Monday, August 19, 2013
Patrick Turner's Westport: A Series of Unfortunate Events
All of these unfortunate events can be traced back to one thing; the Economic Downturn of 2008. It's as if Patrick Turner's Westport was held together by a single pin and that single pin was moved the whole project collapsed. But don't worry, just because there have been some unfortunate events, the project can still be dusted off and put back on track. I certainly hope this is the case.
In 2004 Patrick Turner began assembling land on the Westport waterfront that has long since been abandoned industrial land. His hopes were and still are to turn it and the Westport Neighborhood into Baltimore's next hot spot in fact the company he formed to focus on Westport is appropriately named "Inner Harbor West" an obvious play on the now thriving Inner Harbor East. By the time Patrick Turner owned the entire Waterfront he had spent $13 million.
In 2007 Patrick Turner presented his Master Plan for the Westport Waterfront to the City and the Westport Community. The plan had won the hearts and minds of both the City and the Westport Community. Given the very large price tag of infrastructure for such a massive undertaking, the City agreed to help pay the $160 million it would cost. They were to do it by issuing bonds through a deal known as "Tax Increment Financing" which the bond holders would pay back the City over time through the property taxes generated by the development. The only problem was, the builders who would build the properties that generate said property tax had pulled out leaving the infrastructure unpaid for essentially.
Turner had also taken out a $32 million loan as well as a $15 million loan to get the ball rolling on the first phase of development which was to include a 200 unit Apartment Building, 90,000 Square Feet of Office Space, 72 Town Homes, and another 220 units Apartment Building. With news of the infrastructure deal crumbling, the Builders and Lessees of these projects pulled out. They more than likely would have done so due to the crumbling economy. With no financing for infrastructure and no Builders willing to overlook and stay signed to the project anyway, the whole waterfront and Patrick Turner himself were in deep trouble.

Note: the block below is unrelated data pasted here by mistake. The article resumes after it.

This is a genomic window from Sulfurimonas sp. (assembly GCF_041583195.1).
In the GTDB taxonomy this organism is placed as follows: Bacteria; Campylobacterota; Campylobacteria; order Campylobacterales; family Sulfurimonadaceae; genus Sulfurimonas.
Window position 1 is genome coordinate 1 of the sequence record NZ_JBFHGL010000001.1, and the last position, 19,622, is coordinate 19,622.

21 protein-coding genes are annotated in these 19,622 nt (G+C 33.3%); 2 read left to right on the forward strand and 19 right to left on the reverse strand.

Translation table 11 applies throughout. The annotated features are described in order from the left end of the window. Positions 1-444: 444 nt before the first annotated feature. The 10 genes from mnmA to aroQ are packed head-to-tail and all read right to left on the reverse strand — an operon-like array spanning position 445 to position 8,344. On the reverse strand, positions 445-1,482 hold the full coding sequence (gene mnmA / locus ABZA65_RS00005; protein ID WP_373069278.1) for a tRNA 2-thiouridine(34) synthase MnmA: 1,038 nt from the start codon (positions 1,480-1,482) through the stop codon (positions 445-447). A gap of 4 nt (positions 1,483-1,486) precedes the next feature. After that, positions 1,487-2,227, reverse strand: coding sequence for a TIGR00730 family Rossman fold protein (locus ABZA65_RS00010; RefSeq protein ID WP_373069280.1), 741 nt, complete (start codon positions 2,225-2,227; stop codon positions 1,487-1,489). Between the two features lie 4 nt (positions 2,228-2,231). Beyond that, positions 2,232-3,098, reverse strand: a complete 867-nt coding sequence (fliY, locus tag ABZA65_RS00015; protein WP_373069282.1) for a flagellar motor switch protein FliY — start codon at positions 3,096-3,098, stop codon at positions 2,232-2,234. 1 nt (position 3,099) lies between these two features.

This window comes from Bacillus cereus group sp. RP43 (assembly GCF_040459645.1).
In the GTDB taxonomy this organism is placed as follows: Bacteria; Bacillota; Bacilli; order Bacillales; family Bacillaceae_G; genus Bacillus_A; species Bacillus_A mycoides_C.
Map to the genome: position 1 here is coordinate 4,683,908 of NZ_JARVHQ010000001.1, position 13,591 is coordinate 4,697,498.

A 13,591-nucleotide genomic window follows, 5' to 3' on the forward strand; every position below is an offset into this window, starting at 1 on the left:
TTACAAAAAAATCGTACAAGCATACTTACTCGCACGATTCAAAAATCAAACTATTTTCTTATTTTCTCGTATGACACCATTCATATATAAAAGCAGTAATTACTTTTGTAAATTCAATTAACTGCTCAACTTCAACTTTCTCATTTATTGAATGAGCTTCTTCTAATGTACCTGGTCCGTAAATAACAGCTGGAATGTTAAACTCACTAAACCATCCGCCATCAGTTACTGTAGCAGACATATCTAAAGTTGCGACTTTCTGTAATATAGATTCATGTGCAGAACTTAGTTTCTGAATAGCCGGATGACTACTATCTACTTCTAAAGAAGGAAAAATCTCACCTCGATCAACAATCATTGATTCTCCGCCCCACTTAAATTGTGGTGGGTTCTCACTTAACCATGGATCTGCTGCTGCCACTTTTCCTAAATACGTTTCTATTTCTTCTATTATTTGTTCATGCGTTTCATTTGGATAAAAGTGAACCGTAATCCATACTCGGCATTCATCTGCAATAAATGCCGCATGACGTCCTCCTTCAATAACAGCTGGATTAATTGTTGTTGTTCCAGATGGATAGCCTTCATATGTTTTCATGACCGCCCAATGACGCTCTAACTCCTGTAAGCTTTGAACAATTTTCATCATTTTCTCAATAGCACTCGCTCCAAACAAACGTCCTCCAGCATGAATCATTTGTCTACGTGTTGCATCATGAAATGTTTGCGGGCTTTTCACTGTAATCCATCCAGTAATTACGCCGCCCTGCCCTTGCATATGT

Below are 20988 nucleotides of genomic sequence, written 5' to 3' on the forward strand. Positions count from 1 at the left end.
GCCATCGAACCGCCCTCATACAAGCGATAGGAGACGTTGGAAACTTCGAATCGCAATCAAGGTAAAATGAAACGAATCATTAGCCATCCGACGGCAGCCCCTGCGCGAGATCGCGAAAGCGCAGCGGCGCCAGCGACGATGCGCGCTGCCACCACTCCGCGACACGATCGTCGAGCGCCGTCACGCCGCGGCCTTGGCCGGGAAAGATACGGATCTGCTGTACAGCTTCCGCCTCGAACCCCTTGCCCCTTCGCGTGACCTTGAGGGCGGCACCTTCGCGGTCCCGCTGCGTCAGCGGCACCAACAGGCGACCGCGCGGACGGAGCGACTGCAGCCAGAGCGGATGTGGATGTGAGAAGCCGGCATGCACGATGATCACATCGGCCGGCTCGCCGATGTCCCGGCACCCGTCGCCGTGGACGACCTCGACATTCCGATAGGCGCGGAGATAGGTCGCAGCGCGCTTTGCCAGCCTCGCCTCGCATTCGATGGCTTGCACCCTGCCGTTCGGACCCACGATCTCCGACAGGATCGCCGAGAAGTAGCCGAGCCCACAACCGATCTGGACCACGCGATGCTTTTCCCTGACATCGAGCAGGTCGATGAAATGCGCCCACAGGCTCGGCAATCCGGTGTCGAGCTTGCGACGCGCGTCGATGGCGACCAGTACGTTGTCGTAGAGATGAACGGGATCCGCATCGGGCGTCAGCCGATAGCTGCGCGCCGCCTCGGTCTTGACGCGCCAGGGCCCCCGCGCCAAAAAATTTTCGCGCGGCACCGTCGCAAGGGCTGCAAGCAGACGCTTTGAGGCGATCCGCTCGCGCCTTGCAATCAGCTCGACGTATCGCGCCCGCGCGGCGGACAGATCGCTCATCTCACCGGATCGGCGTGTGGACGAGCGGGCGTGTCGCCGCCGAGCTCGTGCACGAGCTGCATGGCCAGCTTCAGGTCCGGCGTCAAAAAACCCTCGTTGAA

The combined $47 million in loans Turner had taken out were to be paid back on the contingency that he would get builders and lessees for the land. Due to the series of unfortunate events, Turner now had no financial backers aka builders/lessees. Patrick Turner still had to pay back those though. Since Patrick Turner, or any of the companies he was associated with, didn't have $47 million in cash (just land that at the current time is useless) bankruptcy and foreclosure became all too common words around the water cooler at Patrick Tuner's Office as well as the media.
These days, despite the looming threats of the Banks who lent him this money, Patrick Turner is still very optimistic that this thing can get turned around and his plan to redevelop the Westport waterfront will come to fruition. He now claims he has financial backers who will help him buy back his $32 million loan from the Bank. Whether these financial backers are actual builders looking to develop the land or are just supplying Turner the cash he needs to stay afloat is unknown. What is also unknown is whether the City will re-agree to issue the $160 million in bonds to kick start the infrastructure needs. I know they're fronting some serious cash to Harbor Point at the moment so I'm not sure if they're willing to do so for Westport.